Lace metal welding sculptures
February 2, 2008 9:43 PM   Subscribe

From her isolated rural New York property, Cal Lane produces amazing filigree lace patterned sculptures by welding everyday and found objects. My favourites are the shovels and wheelbarrows. Background at New York Times and NSCAD University. [via gardenhistorygirl]
posted by peacay (8 comments total) 20 users marked this as a favorite
The shovels and wheelbarrows are awesome! Very interesting work.
posted by The Light Fantastic at 10:09 PM on February 2, 2008

More like "cutting with a torch" than welding, but whatever you call it she sure does a lot of it.
posted by StickyCarpet at 11:01 PM on February 2, 2008

Cool stuff, though perhaps it should be mentioned that the pieces shown in these links have been cut, not welded.

Seattle has some similar public art on display which I find really outstanding (self link).
posted by Tube at 11:07 PM on February 2, 2008

Wow. I just stared at the one called "Fabricate" for a long time. He did that with an oxy-acetelyne torch? By hand?
posted by Kadin2048 at 12:34 AM on February 3, 2008

That last link, gardenhistorygirl, is very cool.

So is the filigree cut into steel, obviously.
posted by From Bklyn at 12:40 AM on February 3, 2008

He did that with an oxy-acetelyne torch? By hand?

art degree + welding degree = lots of fancy plasma cutting

And he is a she. A Canadian woman, born in Nova Scotia, who has also worked as an art professor, welder, veterinary nurse, and hairdresser.
posted by pracowity at 1:20 AM on February 3, 2008 [1 favorite]

As usual peacay, you find treasure. I'd seen Cal Lane's lace shovels a while back but not this visual feast of her work. It's lovely. Reminds me a bit of the laciness of henna patterns. The delicacy defies the rigidity of the metal. Such a sensual contrast. She's truly innovated something wonderful and quite humorous too in its clash/mesh of mucho macho and utterly delicate.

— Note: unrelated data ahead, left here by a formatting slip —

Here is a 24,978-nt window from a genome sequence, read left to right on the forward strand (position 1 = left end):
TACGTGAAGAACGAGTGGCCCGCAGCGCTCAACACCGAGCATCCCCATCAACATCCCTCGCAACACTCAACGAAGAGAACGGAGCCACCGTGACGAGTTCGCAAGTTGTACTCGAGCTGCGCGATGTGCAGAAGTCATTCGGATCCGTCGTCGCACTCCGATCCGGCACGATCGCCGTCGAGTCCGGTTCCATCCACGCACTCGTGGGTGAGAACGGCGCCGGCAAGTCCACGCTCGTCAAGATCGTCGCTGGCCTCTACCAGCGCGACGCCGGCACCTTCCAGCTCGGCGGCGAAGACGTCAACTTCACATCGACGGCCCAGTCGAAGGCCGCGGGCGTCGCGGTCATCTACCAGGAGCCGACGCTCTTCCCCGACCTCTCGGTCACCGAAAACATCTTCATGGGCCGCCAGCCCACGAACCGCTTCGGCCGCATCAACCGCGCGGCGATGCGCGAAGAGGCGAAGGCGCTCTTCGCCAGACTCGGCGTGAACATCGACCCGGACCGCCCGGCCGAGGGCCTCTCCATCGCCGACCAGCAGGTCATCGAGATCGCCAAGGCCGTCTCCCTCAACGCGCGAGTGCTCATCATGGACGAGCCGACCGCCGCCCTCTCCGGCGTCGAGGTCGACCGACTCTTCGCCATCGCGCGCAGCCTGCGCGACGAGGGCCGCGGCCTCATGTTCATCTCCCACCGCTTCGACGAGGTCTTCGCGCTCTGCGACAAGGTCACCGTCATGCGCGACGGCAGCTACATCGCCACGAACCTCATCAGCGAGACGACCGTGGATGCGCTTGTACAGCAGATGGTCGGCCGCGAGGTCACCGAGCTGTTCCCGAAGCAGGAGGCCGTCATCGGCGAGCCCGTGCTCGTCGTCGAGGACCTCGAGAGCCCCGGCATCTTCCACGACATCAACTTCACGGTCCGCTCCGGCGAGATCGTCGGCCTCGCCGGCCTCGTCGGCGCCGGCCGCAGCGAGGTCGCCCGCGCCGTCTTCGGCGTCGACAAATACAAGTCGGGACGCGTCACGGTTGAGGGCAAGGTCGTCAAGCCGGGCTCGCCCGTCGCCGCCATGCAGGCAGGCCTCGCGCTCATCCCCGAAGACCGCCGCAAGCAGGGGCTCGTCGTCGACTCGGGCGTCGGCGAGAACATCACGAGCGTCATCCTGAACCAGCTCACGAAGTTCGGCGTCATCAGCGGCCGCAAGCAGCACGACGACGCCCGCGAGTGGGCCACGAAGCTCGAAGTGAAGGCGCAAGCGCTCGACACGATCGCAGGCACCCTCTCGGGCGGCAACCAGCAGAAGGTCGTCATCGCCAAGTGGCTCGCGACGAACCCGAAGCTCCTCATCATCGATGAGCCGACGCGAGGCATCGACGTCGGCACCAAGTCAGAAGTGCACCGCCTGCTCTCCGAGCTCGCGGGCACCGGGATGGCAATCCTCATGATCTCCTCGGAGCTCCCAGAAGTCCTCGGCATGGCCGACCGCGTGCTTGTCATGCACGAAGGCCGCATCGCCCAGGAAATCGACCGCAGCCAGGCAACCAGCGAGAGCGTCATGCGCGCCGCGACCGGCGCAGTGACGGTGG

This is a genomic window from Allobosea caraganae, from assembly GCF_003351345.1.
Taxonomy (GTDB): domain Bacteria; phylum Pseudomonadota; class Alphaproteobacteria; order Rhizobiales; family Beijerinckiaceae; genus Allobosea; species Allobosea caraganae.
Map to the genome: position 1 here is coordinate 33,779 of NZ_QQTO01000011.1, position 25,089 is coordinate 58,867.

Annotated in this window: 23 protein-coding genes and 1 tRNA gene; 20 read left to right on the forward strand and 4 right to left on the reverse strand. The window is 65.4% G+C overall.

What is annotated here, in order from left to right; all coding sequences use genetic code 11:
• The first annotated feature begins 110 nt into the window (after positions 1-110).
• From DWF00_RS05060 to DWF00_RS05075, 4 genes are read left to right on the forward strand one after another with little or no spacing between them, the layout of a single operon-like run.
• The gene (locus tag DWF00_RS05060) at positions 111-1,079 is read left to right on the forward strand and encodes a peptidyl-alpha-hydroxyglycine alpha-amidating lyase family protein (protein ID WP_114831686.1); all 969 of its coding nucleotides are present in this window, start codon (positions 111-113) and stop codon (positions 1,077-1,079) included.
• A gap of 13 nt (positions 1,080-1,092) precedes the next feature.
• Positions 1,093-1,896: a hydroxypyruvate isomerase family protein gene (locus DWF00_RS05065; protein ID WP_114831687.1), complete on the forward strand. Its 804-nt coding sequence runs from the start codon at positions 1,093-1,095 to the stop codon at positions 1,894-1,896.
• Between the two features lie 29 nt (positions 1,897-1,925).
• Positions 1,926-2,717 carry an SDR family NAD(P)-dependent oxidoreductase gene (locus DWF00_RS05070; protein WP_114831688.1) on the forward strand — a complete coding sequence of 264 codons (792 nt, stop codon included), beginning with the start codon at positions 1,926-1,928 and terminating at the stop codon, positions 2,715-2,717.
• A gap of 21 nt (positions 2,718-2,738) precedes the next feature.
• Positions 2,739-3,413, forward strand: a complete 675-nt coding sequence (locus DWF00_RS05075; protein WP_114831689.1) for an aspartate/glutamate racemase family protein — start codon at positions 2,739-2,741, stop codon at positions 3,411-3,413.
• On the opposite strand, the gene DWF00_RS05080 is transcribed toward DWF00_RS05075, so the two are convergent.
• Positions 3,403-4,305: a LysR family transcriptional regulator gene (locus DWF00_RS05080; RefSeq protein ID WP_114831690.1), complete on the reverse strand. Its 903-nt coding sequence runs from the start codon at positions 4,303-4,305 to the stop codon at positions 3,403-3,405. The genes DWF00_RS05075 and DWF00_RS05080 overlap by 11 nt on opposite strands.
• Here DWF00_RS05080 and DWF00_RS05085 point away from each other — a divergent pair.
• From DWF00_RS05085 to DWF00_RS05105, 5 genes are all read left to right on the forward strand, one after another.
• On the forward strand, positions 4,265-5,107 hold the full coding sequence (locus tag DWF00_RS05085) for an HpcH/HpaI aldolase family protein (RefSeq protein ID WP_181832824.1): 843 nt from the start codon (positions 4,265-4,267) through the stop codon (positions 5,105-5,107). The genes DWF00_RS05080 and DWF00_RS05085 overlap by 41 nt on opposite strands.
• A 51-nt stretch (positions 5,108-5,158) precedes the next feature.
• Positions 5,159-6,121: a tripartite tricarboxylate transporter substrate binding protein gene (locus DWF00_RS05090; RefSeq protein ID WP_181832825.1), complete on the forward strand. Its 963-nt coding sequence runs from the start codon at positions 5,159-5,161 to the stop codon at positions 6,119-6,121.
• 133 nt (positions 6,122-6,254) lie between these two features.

Thanks for that info about the plasma cutting pracowity.

Another metal cutting artist: Tom Wesselmann's original idea, that began the cut-out works, was to preserve the process and immediacy of his drawings from life, complete with the false lines and errors, and realize them in steel. At the same time, he pursued another idea - to make tiny, very fast doodles, which he would then enlarge in cut-out metal, preserving the feel and spontaneity of the tiny sketch.

After these cut-out drawings are painted by Wesselmann and nailed tight to a white wall, they have a very intense presence, impossible to anticipate without actually seeing them. In black or shades of gray they look like they have been drawn directly on the wall, but at the same time the thickness of the metal makes a vital contribution to the force and presence of the image. Wesselmann described his elation with the first examples, saying it was as if he could pick up a drawing by the lines, remove it from a piece of paper and hang it, unchanged, on the wall. He referred to these cut-outs as steel drawings.

posted by nickyskye at 2:36 AM on February 3, 2008

Plasma cutters are one of the most ubermensch-y tools out there. You hang on to this poker thng, press a button and steel just vaporizes underneat it in a shower of sparks. I was never able to get sophisticated enough with it to do anything incredibly useful but I've always held a special regard for people who could. Thanks for this peacay and the via link to the garden history blog where many other lovely things hide.
posted by jessamyn at 1:07 PM on February 3, 2008 [1 favorite]

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